Global fintech investment hit $98 billion in the first half of 2021, promising a return to pre-pandemic levels, according to KPMG. So what can we expect for fintech M&A in 2022? Ritika Butani leads corporate development at the technology platform Toast, which provides payments and other services to the restaurant sector. She leverages her background to provide her expectations for fintech M&A, including cross-border transactions. Butani also shares her perspective on the traits of a great technology acquisition.
As the economy recovers from the impact of the Covid-19 pandemic, community banks will need to evaluate how to best serve their small and medium business (SMB) customers.
These companies will be seeking to ramp up hiring, restart operations or return to pre-pandemic levels of service. Many SMBs will turn to credit cards to help fund necessary changes — but too many community banks may miss out on this spending because they do not have a strong in-house commercial card business.
According to call reports from the Federal Deposit Insurance Corp., community banks make up half of all term loans to small businesses, yet four out of five have no credit card loans. At the same time, Accenture reports that commercial payments made via credit card are expected to grow 12% each year from 2019 to 2024. This is a significant strategic opportunity for community bankers to capitalize on the increased growth of cards and payments. Community bankers can use commercial cards to quickly capitalize on this growth and strengthen the relationships with existing SMB customers while boosting their local communities. Commercial credit cards can also be a sticky product banks can use to retain new Paycheck Protection Program loan customers.
Comparing Credit Card Program
Many community banks offer a branded business credit card program through the increasingly-outdated agent bank model. The agent bank model divorces the bank from their customer relationship, as well as any ability to provide local decisioning and servicing to their customers. Additionally, the community banks carry the risk of the credit lines they have guaranteed. In comparison, banks can launch an in-house credit card program within 90 days with modern technology and a partnership with the right provider. These programs require little to no upfront investment and don’t need additional human resources on the bank’s payroll.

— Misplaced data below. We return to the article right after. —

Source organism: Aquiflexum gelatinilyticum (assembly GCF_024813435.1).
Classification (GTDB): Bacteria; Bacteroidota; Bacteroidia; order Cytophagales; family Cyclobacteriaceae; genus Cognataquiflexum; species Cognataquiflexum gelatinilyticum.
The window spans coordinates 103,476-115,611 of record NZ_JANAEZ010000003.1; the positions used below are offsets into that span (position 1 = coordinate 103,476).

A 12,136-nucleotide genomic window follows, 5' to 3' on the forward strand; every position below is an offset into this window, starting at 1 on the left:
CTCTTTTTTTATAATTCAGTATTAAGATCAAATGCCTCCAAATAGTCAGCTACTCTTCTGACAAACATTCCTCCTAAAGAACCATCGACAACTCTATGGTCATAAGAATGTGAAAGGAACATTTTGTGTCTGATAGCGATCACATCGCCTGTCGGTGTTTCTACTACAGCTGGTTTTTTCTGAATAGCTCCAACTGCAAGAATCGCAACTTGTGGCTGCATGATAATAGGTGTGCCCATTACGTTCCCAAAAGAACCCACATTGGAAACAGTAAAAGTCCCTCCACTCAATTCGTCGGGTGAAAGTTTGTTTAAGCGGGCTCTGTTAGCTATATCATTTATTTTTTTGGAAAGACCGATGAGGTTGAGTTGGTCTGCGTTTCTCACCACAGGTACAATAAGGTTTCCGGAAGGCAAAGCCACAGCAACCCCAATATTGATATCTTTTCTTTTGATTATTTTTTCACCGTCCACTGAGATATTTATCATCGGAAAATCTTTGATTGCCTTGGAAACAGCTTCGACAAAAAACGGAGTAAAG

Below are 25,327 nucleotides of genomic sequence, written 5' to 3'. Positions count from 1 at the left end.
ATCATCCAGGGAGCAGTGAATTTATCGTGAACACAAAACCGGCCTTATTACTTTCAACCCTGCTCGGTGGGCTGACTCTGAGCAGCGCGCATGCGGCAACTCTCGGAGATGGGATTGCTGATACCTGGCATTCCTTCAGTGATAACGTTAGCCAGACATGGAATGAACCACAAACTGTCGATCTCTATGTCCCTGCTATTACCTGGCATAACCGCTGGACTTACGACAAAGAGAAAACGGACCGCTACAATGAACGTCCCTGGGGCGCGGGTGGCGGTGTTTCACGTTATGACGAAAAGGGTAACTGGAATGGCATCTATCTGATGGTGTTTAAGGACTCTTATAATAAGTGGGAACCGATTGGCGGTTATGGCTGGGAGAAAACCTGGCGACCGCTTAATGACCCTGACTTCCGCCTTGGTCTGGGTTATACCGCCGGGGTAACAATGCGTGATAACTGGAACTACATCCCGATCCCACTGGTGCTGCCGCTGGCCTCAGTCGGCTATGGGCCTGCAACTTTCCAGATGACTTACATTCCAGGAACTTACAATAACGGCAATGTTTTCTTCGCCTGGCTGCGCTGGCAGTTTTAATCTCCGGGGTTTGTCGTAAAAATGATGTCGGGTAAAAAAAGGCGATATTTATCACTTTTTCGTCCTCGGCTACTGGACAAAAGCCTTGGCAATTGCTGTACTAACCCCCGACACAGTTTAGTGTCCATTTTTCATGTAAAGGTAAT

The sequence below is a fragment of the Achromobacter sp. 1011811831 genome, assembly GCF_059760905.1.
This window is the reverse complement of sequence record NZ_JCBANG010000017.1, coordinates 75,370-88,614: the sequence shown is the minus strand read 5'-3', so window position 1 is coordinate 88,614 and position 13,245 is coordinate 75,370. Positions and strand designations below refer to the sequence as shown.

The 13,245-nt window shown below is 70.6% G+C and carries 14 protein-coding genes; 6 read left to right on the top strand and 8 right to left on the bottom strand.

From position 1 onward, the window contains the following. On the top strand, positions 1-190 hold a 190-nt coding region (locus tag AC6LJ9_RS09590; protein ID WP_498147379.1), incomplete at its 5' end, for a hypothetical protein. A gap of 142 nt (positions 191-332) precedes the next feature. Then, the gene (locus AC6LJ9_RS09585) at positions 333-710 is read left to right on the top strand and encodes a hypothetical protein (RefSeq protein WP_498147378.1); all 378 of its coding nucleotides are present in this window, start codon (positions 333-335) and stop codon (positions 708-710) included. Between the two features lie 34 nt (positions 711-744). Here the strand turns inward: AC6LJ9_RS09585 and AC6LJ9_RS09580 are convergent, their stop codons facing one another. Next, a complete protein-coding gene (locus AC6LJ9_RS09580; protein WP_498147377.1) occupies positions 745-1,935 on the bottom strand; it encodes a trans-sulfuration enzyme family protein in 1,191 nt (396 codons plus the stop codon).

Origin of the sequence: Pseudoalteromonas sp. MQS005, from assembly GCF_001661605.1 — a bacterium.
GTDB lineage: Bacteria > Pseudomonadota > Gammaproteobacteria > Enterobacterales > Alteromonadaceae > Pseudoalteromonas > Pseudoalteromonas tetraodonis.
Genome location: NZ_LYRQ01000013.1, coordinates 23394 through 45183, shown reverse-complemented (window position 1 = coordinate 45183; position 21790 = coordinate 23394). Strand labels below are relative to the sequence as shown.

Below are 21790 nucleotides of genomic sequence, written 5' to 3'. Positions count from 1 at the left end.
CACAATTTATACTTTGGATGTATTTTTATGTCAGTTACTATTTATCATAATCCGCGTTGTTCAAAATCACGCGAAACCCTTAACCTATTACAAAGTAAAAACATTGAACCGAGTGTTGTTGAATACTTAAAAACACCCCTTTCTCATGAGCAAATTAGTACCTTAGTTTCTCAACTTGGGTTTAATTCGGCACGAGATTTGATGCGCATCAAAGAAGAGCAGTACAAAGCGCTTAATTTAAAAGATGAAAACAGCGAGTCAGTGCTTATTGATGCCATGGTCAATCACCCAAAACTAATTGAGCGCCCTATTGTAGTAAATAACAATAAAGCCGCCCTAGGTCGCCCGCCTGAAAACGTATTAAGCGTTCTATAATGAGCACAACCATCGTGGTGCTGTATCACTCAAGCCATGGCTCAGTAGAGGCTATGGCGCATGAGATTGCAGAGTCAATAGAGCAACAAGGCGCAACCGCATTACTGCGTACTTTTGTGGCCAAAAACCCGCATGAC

Community banks can leverage new technology platforms that are substantially cheaper than previous programs, enabling issuers to launch products faster. The technology allows bank leaders to effortlessly update and modify products that cater to their customer’s changing needs. Technology can also lower customer acquisition and service costs through digital channels, especially when it comes to onboarding and self-service resources.
More importantly in agent bank models, the community bank does not underwrite, fund or keep the credit card balances on its books. It has little or no say in the issuing bank’s decisions to cancel a card; if it guarantees the loan, it takes all the risk but receives no incremental reward or revenue. The bank earns a small referral fee, but that is a fraction of the total return on assets it can earn by owning the loans and capturing the lucrative issuer interchange.
Bringing credit card business in-house allows for an enhanced user experience and improved customer retention. Community banks can use their unique insight to their SMB customers to craft personalized and tailored products, such as fleet cards, physical cards, ghost cards for preferred vendors or virtual cards for AP invoices. An in-house corporate credit card program gives banks complete access to customer data and total control over the user experience. They can also set their own update and product development timelines to better serve the changing needs of their customers.
Three Steps to Start an In-House Program
The first step to starting an in-house credit card program to build out the program’s strategy, including goals and parameters for credit underwriting. The underwriting strategy will establish score cutoffs, debt-to-income ratios, relationship values and other criteria so automated decisions reflect the policies and priorities of the bank. It is important to consider the relationship value of a customer, as it provides an edge in decision making for improved risk, better engagement and higher return. If a bank selects a seasoned technology partner, that partner may be able to provide a champion strategy and best practices from their experience.
Next, community banks should establish a long-term financial plan designed to meet its strategic objectives while addressing risk management criteria, including credit, collection and fraud exposures. It is important that bank leaders evaluate potential partners to ensure proper fraud protections and security. Some card platform providers will even share in the responsibility for fraud-related financial losses to help mitigate the risk for the bank.
The third step is to understand and establish support needs. These days, a strong account issuer program limits the bank’s need for dedicated personnel to operate or manage the portfolio. Many providers also offer resources to handle accounting and settlement, risk management, technology infrastructure, product development, compliance and customer service functions. The bank can work with partners to build the right mix of in-house and provided support, and align its compensation systems to provide the best balance of profitability and support.
Building an in-house corporate credit card program is an important strategic priority for every community bank, increasing its franchise value and ensuring its business is ready for the future.